The leaves in the forest, for the most part, all have fallen, yet every now and then there is a tree that has an odd, large clump of leaves. At first glance it appears to be a squirrel’s nest. Upon further investigation, small, leathery, emerald green leaves are revealed. This is the stuff of many myths. American Mistletoe, Phoradendron leucarpum.
Druids of northern Europe hung sprigs of Mistletoe over their doorways to protect the occupants against lightning, thunder and evil spirits. The Druids also looked upon Mistletoe as a symbol of peace, something we might want to consider. The custom of kissing under the Mistletoe is also an ancient one, which began more than 2000 years ago. Some believed that a kiss under the mistletoe meant the lovers would marry. Others believed that if a young woman was not kissed under the Mistletoe, she would not marry in the following year.
In our modern times, researchers have discovered compounds in Mistletoe that may have value in helping with smooth muscle problems, hypertension, and cancer.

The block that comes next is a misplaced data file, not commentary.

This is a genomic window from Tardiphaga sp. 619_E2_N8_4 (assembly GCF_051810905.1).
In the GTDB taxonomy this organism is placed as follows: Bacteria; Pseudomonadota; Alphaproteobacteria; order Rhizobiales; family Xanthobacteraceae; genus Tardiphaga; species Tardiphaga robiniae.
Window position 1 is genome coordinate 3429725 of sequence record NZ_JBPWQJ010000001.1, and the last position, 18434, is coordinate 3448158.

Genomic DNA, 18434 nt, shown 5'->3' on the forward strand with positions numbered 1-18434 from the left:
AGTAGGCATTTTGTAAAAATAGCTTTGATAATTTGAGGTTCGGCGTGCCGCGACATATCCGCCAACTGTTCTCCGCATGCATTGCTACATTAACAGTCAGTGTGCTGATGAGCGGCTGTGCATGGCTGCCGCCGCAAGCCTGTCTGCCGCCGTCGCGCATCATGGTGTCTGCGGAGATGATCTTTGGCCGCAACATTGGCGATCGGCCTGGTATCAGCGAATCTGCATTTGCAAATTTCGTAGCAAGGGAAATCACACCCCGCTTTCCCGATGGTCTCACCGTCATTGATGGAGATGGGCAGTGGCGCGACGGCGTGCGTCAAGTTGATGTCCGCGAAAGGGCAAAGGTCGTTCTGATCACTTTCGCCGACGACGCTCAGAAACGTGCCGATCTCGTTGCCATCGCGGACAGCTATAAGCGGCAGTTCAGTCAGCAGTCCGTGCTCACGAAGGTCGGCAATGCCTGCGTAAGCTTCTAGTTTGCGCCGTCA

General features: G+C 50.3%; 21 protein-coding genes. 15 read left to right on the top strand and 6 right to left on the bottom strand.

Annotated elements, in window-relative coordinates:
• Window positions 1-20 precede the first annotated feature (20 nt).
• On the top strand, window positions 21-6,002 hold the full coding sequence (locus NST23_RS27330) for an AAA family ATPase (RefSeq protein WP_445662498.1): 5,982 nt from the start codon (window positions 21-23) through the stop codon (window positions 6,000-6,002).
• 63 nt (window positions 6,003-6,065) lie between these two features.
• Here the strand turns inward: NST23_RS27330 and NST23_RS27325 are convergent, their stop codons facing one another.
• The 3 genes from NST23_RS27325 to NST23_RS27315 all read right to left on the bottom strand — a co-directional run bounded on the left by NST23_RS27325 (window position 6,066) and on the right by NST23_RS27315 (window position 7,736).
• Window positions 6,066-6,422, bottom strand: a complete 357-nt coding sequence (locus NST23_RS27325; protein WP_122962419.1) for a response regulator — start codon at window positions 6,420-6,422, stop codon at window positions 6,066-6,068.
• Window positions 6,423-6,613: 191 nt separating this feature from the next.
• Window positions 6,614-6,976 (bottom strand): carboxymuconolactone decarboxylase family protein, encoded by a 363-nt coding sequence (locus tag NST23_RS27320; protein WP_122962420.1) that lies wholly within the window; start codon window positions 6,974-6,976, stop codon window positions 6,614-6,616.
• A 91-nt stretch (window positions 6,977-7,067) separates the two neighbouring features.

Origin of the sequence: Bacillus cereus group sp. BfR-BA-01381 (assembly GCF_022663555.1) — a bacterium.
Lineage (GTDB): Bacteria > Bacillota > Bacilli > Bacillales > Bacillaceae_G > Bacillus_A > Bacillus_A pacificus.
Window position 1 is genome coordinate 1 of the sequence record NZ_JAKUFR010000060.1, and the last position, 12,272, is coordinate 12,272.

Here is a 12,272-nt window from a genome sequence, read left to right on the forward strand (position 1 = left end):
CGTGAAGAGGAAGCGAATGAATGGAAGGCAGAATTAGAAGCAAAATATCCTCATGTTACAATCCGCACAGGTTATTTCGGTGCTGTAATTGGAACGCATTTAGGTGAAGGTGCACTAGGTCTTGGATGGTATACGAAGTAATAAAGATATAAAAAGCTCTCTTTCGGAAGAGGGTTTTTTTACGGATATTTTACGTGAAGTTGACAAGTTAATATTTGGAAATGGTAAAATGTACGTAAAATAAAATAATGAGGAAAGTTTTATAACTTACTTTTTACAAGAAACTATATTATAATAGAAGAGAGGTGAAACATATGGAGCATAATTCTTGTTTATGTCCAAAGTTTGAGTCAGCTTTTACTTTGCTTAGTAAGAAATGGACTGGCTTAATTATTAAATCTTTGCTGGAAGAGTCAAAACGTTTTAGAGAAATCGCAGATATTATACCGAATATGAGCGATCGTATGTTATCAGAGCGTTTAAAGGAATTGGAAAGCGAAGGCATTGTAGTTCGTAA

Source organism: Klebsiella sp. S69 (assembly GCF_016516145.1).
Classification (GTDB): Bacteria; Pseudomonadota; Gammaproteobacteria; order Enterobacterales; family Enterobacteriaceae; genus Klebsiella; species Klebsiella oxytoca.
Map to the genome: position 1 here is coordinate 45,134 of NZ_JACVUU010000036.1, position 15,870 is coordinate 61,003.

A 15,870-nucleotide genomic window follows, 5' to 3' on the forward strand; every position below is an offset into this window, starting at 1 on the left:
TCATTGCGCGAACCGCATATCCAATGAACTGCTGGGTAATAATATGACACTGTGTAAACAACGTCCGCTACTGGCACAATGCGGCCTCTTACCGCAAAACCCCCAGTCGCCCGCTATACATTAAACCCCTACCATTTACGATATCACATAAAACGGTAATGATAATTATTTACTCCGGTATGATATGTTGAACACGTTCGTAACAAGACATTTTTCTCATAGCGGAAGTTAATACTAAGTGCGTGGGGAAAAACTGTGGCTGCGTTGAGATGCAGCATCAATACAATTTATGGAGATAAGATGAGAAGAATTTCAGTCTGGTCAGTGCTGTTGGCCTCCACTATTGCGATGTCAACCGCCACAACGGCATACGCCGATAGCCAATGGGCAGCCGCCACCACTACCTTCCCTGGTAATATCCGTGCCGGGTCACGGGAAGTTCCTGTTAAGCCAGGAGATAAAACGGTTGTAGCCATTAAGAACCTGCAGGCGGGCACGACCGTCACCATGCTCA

The Mistletoe plant is a hemi-parasite, meaning it that though it does rely on its host tree for water and minerals, it produces its own food through photosynthesis. Mistletoe grows on many different hardwood trees. Birds such as cedar waxwing, bluebird, and evening grosbeak eat the pearly white berries, and distribute the seeds, which are covered with a gluey substance. The seeds end up sticking to tree branches. Once stuck to the branch, roots will penetrate the tree’s bark and the hi-jacking of water and nutrients begins.
There are three species of butterfly that depend entirely upon the Mistletoe plant for their survival. The Great Purple Hairstreak feeds on the American Mistletoe that I have presented in this blog. The caterpillars of two other butterflies: the Thicket Hairstreak, and the Johnson’s Hairstreak feed on Dwarf Mistletoe, Arceuthobium.
Good luck if you find some Mistletoe and place it over a doorway, hoping for a kiss!
A word of caution though, the plant should be kept out of reach of children and pets, since it is poisonous.